Divine Voices:
The Lives of Seers in Ancient Greece

It is undeniable that women in ancient Greece were severely oppressed compared to our modern standards (in this country). They were restricted in so many ways that we find it hard to fathom the realities of their existence, even with liberal use of our imaginations. They, for the most part, seem to have been treated like children or pets: taken care of, put out of sight, and not respected for their intelligence or contributions in any meaningful way.

However, throughout our studies we have been confronted with perplexing contradictions. Spartan society is one such contradiction: where women are provided with education, exercise, more plentiful food rations, and more freedom. And tales have been passed down through the centuries of individual women with strength of character and outspokenness who commanded the respect of men. Now we address another contradiction: the existence of women credited with the gift of divine prophecy.

Fortunately for us, the existence of these seers is well documented in texts (such as the Oracula Sibyllina, which documents many of the prophecies) that have survived the tests of time. That is not to say, however, that all is clear to us. The hazy mists of time have obscured many of the details surrounding the seeresses and have provided an arena ripe for speculation, interpretation and imagination. This gives us the opportunity to empower (at least in our minds) these select women from ancient Greece with unprecedented influence in the otherwise men-only spheres of politics and other aspects of Greek life.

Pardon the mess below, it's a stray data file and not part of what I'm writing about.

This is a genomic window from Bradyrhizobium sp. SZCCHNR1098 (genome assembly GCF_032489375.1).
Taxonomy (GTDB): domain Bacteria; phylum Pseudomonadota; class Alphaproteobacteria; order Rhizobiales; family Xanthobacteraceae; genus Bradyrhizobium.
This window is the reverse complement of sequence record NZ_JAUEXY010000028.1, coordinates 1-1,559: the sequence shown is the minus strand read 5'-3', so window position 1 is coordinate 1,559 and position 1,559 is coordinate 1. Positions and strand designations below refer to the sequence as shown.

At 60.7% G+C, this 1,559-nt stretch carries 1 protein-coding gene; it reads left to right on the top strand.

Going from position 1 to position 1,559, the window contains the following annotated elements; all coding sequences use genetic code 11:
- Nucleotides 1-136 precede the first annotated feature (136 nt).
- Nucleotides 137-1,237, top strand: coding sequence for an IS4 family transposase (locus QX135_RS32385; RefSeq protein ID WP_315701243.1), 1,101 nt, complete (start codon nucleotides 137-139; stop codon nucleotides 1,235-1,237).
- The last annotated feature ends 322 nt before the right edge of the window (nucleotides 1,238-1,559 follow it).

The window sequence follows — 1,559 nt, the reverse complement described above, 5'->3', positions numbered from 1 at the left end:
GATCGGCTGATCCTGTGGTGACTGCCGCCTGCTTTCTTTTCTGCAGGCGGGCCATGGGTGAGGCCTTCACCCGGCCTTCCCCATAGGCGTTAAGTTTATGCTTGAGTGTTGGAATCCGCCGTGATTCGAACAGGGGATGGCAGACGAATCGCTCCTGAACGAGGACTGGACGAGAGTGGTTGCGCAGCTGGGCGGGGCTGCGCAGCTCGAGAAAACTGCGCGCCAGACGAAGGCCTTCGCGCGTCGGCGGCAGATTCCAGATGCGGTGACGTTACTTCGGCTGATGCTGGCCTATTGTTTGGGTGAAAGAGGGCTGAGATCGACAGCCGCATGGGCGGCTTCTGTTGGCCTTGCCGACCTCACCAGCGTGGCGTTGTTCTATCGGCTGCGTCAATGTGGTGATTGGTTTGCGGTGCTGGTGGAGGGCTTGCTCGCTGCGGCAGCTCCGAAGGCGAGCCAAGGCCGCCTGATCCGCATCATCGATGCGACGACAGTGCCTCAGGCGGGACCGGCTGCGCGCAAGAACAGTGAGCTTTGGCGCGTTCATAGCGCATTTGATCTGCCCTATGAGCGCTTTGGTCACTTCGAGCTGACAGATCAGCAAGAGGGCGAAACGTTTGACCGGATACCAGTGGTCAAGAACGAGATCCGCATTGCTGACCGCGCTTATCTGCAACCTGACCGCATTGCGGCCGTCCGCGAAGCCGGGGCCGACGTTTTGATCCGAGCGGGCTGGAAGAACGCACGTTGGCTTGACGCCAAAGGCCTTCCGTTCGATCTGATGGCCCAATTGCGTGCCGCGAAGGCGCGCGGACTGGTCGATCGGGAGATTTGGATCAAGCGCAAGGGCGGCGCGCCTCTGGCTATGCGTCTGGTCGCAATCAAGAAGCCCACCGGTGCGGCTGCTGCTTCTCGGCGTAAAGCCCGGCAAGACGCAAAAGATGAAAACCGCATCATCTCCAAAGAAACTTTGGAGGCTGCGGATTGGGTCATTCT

Although elaborate legends surround the seeresses (also called sibyls), there are some things which appear to be fairly well established as fact. The seeresses were almost always female, and there appear to have been several of them. They often seem to have prophesied from inside a cave or just outside of a cave. The prophecies were traditionally delivered in poetic hexameter. Some sibyls spoke from their own perspective, referring to themselves when they said “I.” Others spoke from the perspective of the god (usually Apollo or Zeus), for all intents and purposes being possessed by the god during the uttering of the prophecies. Some would sing the prophecies, some would have ecstatic fits, and others would not speak at all, but either write the prophecies out or draw a lot from a container indicating yes or no to a particular question. And there were seemingly two types of sibyls, those whose prophecies addressed the world at large and those who responded to questions put to them. The oracles primarily foretold disaster.

The most famous seeresses were the Pythia of Delphi, through whom Apollo spoke, and the Dove Priestesses of Dodona, through whom Zeus spoke. The rituals prior to speaking the prophecies included purifying baths and drinking water or inhaling vapors from underground sacred springs. The seeresses were also chaste, although in some temples it wasn’t required that they be virgins. Some temples required young virgins, which other required women past childbearing years. They all seem to have lived apart from their families.


Controversy and Legend

The legends surrounding the sibyls were as diverse and contradictory as those surrounding the gods and goddesses in the Greek pantheon. The most interesting and convoluted legends concern her place of origin, birth and death. While some sources say that she is descended from Zeus and Lamia, or from a nymph, other sources credit her with mundane birth. One legend says that there was only one sibyl who lived nearly 1,000 years and attributes her appearance in so many places to travel. She was also reputed to shrink to nothingness and become only a disembodied voice speaking prophecies. The long life and gradual disintegration without death are attributed to an agreement she made with Apollo to give herself to him. He granted her long life when they made the agreement, but withheld perpetual youth until she carried through with her end of the bargain. She reneged and ended up living longer than her body could.